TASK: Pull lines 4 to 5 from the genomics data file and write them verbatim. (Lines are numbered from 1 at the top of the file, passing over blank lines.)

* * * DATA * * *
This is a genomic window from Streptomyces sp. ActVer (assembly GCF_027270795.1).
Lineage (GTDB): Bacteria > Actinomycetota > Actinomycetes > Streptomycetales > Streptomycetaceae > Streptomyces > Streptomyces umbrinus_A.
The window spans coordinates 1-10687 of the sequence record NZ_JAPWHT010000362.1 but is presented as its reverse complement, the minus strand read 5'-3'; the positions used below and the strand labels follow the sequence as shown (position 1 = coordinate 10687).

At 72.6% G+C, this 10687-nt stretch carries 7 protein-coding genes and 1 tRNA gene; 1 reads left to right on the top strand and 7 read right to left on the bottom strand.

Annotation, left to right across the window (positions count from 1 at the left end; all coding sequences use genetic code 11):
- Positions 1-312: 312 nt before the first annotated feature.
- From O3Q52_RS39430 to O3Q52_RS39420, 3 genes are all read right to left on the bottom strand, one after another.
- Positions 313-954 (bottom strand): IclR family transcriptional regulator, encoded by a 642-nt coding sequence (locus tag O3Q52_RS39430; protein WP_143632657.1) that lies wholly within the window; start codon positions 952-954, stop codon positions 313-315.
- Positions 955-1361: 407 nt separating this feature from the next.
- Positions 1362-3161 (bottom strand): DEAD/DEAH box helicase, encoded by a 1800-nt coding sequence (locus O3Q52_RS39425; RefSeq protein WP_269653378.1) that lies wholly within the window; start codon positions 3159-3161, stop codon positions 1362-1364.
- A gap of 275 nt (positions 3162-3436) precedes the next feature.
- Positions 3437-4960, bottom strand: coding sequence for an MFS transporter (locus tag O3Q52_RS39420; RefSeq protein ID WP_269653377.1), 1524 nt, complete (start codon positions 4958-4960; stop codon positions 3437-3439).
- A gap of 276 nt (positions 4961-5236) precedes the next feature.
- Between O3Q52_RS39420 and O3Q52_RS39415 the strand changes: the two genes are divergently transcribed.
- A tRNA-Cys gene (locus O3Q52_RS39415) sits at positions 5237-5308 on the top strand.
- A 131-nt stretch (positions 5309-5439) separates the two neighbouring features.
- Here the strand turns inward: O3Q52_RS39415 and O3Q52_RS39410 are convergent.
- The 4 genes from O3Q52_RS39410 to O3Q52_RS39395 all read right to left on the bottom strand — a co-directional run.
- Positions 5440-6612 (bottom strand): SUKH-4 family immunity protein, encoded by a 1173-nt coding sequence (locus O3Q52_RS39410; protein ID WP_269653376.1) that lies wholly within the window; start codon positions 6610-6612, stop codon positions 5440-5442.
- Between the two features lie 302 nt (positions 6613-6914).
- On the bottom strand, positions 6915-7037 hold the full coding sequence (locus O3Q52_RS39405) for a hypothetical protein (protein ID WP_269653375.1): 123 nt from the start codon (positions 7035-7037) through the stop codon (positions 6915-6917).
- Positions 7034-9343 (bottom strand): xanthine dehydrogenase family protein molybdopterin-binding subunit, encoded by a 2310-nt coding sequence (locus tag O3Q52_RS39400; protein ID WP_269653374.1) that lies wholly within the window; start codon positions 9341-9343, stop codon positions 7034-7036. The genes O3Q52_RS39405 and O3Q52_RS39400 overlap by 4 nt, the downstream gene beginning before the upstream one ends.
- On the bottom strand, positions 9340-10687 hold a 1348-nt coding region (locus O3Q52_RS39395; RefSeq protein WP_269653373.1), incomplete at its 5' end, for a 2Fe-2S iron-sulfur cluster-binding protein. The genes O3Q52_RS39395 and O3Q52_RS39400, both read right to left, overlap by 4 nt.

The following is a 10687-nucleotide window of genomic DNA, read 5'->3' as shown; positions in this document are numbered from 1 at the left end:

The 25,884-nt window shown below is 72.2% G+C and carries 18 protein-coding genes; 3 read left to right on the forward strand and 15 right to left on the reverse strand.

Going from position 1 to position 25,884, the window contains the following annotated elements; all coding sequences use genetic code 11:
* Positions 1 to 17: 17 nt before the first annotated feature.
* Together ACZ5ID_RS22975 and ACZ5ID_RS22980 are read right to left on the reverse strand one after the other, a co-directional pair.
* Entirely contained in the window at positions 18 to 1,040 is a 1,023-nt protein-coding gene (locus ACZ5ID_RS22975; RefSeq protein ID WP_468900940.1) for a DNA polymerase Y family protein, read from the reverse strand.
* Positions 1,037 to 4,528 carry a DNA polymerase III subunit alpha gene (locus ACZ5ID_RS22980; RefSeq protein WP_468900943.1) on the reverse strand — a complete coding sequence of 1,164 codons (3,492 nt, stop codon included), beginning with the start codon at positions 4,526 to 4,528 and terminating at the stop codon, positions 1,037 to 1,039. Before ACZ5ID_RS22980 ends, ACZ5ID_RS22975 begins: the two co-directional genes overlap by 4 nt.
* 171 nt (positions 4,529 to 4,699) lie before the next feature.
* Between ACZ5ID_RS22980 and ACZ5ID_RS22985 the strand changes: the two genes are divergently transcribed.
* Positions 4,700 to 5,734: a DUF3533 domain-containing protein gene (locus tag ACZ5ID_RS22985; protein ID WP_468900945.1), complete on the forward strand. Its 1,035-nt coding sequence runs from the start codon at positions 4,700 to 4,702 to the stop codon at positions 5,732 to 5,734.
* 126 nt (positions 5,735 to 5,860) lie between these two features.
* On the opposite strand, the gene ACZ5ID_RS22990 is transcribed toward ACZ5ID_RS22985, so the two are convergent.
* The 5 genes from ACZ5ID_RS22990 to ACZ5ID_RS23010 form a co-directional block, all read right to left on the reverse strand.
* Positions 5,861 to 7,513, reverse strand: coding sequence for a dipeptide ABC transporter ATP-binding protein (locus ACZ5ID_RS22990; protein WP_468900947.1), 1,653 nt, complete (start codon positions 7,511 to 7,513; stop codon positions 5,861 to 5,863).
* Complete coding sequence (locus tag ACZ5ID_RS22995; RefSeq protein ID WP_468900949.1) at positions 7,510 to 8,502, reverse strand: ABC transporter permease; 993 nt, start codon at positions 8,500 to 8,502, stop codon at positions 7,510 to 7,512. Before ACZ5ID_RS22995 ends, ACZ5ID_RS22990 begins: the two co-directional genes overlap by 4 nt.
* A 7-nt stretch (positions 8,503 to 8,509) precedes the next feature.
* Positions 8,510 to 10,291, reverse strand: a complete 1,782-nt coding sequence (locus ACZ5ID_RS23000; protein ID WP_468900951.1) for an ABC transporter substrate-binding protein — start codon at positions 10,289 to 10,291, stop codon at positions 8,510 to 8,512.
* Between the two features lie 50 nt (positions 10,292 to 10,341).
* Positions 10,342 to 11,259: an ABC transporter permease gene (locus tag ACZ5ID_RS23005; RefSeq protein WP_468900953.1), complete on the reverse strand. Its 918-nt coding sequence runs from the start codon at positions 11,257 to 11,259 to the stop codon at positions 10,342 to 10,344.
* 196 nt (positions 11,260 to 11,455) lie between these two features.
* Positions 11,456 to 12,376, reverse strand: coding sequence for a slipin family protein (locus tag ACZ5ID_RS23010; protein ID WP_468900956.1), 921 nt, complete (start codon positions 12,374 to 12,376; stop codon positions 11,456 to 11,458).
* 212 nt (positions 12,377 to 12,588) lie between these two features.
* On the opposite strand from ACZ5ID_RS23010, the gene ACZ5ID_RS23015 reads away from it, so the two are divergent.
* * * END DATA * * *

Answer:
At 72.6% G+C, this 10687-nt stretch carries 7 protein-coding genes and 1 tRNA gene; 1 reads left to right on the top strand and 7 read right to left on the bottom strand.

Annotation, left to right across the window (positions count from 1 at the left end; all coding sequences use genetic code 11):